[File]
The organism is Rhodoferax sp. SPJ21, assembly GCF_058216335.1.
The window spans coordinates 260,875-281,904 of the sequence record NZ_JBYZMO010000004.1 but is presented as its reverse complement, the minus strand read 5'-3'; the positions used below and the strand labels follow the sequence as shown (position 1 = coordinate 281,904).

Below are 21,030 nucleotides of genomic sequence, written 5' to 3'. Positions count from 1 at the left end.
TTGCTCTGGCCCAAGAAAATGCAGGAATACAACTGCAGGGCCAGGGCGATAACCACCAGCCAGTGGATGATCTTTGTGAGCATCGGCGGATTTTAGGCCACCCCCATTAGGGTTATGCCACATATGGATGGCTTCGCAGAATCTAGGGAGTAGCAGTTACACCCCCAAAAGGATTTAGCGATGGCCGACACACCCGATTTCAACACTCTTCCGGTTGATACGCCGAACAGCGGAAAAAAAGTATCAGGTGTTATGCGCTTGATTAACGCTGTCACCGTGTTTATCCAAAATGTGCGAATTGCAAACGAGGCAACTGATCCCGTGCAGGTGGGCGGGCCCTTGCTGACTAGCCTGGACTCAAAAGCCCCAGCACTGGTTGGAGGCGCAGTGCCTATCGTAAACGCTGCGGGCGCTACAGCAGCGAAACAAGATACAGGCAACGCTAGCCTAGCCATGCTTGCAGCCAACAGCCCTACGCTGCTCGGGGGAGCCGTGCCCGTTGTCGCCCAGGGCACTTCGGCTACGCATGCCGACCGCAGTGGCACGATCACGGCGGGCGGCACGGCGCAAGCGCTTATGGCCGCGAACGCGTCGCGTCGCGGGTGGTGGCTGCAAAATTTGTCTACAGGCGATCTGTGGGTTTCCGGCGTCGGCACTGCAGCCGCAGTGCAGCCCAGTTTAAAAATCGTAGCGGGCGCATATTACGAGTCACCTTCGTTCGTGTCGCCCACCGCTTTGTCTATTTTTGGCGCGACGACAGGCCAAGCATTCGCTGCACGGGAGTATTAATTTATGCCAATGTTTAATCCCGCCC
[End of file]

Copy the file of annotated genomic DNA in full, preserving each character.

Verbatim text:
The organism is Rhodoferax sp. SPJ21, assembly GCF_058216335.1.
The window spans coordinates 260,875-281,904 of the sequence record NZ_JBYZMO010000004.1 but is presented as its reverse complement, the minus strand read 5'-3'; the positions used below and the strand labels follow the sequence as shown (position 1 = coordinate 281,904).

Below are 21,030 nucleotides of genomic sequence, written 5' to 3'. Positions count from 1 at the left end.
TTGCTCTGGCCCAAGAAAATGCAGGAATACAACTGCAGGGCCAGGGCGATAACCACCAGCCAGTGGATGATCTTTGTGAGCATCGGCGGATTTTAGGCCACCCCCATTAGGGTTATGCCACATATGGATGGCTTCGCAGAATCTAGGGAGTAGCAGTTACACCCCCAAAAGGATTTAGCGATGGCCGACACACCCGATTTCAACACTCTTCCGGTTGATACGCCGAACAGCGGAAAAAAAGTATCAGGTGTTATGCGCTTGATTAACGCTGTCACCGTGTTTATCCAAAATGTGCGAATTGCAAACGAGGCAACTGATCCCGTGCAGGTGGGCGGGCCCTTGCTGACTAGCCTGGACTCAAAAGCCCCAGCACTGGTTGGAGGCGCAGTGCCTATCGTAAACGCTGCGGGCGCTACAGCAGCGAAACAAGATACAGGCAACGCTAGCCTAGCCATGCTTGCAGCCAACAGCCCTACGCTGCTCGGGGGAGCCGTGCCCGTTGTCGCCCAGGGCACTTCGGCTACGCATGCCGACCGCAGTGGCACGATCACGGCGGGCGGCACGGCGCAAGCGCTTATGGCCGCGAACGCGTCGCGTCGCGGGTGGTGGCTGCAAAATTTGTCTACAGGCGATCTGTGGGTTTCCGGCGTCGGCACTGCAGCCGCAGTGCAGCCCAGTTTAAAAATCGTAGCGGGCGCATATTACGAGTCACCTTCGTTCGTGTCGCCCACCGCTTTGTCTATTTTTGGCGCGACGACAGGCCAAGCATTCGCTGCACGGGAGTATTAATTTATGCCAATGTTTAATCCCGCCC